calories in

In my last post I went over the 12 Best Foods You Can Eat and the post before that I went over the 12 Worst Foods to Have in Your House.  Today I want to talk about how I  balance the two.  Yes, balance!  I know I can’t imagine my life without ever having a soda or a cupcake  again (hence me not naming the post 12 Foods to Never Eat!).  Life and food are meant to be enjoyed.  =)

We are all probably  well aware of the three macronutrient groups; carbohydrates, protein, and fat.  With all the different diet fads over the last few decades, one or more of these groups has been labeled a bad guy.  I know I have avoided (tried to avoid at least) all kinds of fat since the 90’s.  When I was vegan, I was low on protein (despite really trying to get enough in my diet).  And when I was doing Keto, I avoided carbs like the plague!  I believe that avoiding whole macro groups left me feeling tired all the time.

The truth is, there are healthy and unhealthy versions of all the macros.  Take carbs for instance, I think we can all see how there is a big difference in a doughnut and an apple.  Likewise, the healthy fat in an avocado is completely different than the fat in hydrogenated oil.

So, how do I put all this knowledge together to form a realistic diet?  First of all, as I mentioned above, I do enjoy some unhealthy (but damn tasty foods) on occasion.  My rule of thumb is to eat healthy most of the time.  I do have a diet Coke once a week or so.  I’ll have a doughnut, cookie, cake or other treat once a month or so (Keto killed my sugar cravings).  I’ll have a hotdog or other processed meat, once or twice a year during a summer cookout.  There is a lot to be said for not depriving yourself.  There is also a lot to be said for eating to nourish your body.

Now on to the question of balancing the macros.  There are so many different ways to balance these, probably the most popular ratio right now is 30% fat, 30% protein and 40% carbs.  This was where I started but now I am trying 50% fat, 25% protein and 25% carbs.  I’m feeling really great using this ratio!  It was a little tricky to translate these ratios into how many grams of each macro to eat.  I found this really nifty calculator to help out in the calculations.  I’m aiming for a calorie budget of 2,000 per day.  Based on that, my ratios look like:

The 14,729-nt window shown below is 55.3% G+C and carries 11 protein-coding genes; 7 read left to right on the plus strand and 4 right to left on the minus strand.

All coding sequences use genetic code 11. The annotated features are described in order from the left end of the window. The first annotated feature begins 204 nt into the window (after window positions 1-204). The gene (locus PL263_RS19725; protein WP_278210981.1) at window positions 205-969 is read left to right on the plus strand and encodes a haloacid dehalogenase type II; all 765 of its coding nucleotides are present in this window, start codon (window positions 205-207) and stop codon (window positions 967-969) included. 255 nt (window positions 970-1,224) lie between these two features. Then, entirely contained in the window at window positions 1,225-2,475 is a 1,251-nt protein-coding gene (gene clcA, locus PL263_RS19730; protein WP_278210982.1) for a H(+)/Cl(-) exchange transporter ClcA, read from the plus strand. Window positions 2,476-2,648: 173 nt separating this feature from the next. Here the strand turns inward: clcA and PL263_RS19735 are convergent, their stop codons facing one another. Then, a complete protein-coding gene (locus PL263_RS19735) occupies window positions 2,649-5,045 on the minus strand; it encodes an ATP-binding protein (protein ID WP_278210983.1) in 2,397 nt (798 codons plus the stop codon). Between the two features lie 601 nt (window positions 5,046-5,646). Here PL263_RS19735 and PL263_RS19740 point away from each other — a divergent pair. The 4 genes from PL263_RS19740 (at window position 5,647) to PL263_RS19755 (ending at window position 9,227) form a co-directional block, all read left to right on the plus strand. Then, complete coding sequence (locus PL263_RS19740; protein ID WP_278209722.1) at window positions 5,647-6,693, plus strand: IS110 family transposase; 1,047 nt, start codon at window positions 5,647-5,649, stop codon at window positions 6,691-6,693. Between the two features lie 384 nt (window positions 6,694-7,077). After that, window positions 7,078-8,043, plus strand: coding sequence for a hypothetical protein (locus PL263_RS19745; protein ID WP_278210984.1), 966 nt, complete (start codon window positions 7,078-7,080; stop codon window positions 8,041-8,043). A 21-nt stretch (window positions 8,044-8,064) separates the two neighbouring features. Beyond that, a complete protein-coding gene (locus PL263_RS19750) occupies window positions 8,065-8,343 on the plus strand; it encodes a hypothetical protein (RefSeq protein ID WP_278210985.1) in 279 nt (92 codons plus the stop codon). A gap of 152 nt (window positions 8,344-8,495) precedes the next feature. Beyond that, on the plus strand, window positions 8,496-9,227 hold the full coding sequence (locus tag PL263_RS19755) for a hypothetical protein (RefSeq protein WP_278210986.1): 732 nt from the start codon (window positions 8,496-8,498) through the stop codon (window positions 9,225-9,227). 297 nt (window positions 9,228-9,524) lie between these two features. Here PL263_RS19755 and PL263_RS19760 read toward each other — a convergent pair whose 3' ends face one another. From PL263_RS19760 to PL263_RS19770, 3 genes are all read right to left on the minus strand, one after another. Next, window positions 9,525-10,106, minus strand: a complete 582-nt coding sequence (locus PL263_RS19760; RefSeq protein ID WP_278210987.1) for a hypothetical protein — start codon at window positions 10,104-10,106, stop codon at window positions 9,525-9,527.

Fat – 111 grams
Protein – 125 grams
Carbs – 125 grams

I should note that most of my diet is plant based.  Almost all my carbs are from fruits and vegetables.  I do eat some whole grains each day. (and of course, as mentioned above,  refined carbs once in awhile).  Most of my fats are likewise plant based, avocados are a fav.  I do however occasionally eat butter and whole fat greek yogurt.  My proteins are more varied.  I still use vegan protein powder in my smoothies.  But now I eat grass-fed beef, and poultry.  I’m also experimenting with eggs and cheese as the protein base of meals.  Oh, I can’t forget about nuts, seeds and legumes!  These are still favorites from my vegan days.

I have a few different tools that I use to plan my meals. I use My Fitness Pal to log and keep track of meals and recipes.  I also use measuring spoons, cups, and a digital food scale to actually make sure that I’m eating the correct amount of each food.  But the thing that has made the most difference is planning my meals the day before I eat them.  I have to say that it got really tedious looking everything up constantly so I made myself a handy, dandy, chart with the breakdowns of macros for the healthiest and most common foods that I eat.  It has really helped make planning meals a breeze. Now not only do I know each meal will be balanced but I really look forward to what I will be eating the next day.

In my next post I’ll go over calories out. I did a lot of research and learned a lot about working out and have come up with a game plan that actually seems doable!

Share this article

Add to Flipboard Magazine.

Leave a Reply

Your email address will not be published. Required fields are marked *